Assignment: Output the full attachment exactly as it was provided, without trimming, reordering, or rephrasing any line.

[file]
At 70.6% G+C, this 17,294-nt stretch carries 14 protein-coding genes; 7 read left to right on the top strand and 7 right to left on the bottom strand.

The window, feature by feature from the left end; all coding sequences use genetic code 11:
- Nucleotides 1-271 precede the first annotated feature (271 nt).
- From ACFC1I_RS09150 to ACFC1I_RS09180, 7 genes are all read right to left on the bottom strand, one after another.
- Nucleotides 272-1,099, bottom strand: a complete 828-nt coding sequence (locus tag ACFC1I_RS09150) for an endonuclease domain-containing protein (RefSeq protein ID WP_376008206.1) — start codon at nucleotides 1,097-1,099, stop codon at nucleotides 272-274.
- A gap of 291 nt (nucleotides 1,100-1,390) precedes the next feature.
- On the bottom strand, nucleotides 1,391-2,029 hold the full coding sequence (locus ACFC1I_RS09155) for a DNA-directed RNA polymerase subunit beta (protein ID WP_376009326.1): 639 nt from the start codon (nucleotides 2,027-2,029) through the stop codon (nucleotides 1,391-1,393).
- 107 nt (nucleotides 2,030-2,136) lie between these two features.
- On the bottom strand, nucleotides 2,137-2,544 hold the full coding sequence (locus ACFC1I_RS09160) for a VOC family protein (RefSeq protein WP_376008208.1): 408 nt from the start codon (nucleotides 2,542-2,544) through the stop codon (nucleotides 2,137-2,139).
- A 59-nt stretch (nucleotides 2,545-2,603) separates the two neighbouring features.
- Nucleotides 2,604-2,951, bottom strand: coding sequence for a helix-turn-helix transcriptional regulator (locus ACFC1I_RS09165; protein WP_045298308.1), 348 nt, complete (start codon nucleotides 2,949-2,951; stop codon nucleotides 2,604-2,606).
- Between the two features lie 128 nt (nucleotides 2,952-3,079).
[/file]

At 70.6% G+C, this 17,294-nt stretch carries 14 protein-coding genes; 7 read left to right on the top strand and 7 right to left on the bottom strand.

The window, feature by feature from the left end; all coding sequences use genetic code 11:
- Nucleotides 1-271 precede the first annotated feature (271 nt).
- From ACFC1I_RS09150 to ACFC1I_RS09180, 7 genes are all read right to left on the bottom strand, one after another.
- Nucleotides 272-1,099, bottom strand: a complete 828-nt coding sequence (locus tag ACFC1I_RS09150) for an endonuclease domain-containing protein (RefSeq protein ID WP_376008206.1) — start codon at nucleotides 1,097-1,099, stop codon at nucleotides 272-274.
- A gap of 291 nt (nucleotides 1,100-1,390) precedes the next feature.
- On the bottom strand, nucleotides 1,391-2,029 hold the full coding sequence (locus ACFC1I_RS09155) for a DNA-directed RNA polymerase subunit beta (protein ID WP_376009326.1): 639 nt from the start codon (nucleotides 2,027-2,029) through the stop codon (nucleotides 1,391-1,393).
- 107 nt (nucleotides 2,030-2,136) lie between these two features.
- On the bottom strand, nucleotides 2,137-2,544 hold the full coding sequence (locus ACFC1I_RS09160) for a VOC family protein (RefSeq protein WP_376008208.1): 408 nt from the start codon (nucleotides 2,542-2,544) through the stop codon (nucleotides 2,137-2,139).
- A 59-nt stretch (nucleotides 2,545-2,603) separates the two neighbouring features.
- Nucleotides 2,604-2,951, bottom strand: coding sequence for a helix-turn-helix transcriptional regulator (locus ACFC1I_RS09165; protein WP_045298308.1), 348 nt, complete (start codon nucleotides 2,949-2,951; stop codon nucleotides 2,604-2,606).
- Between the two features lie 128 nt (nucleotides 2,952-3,079).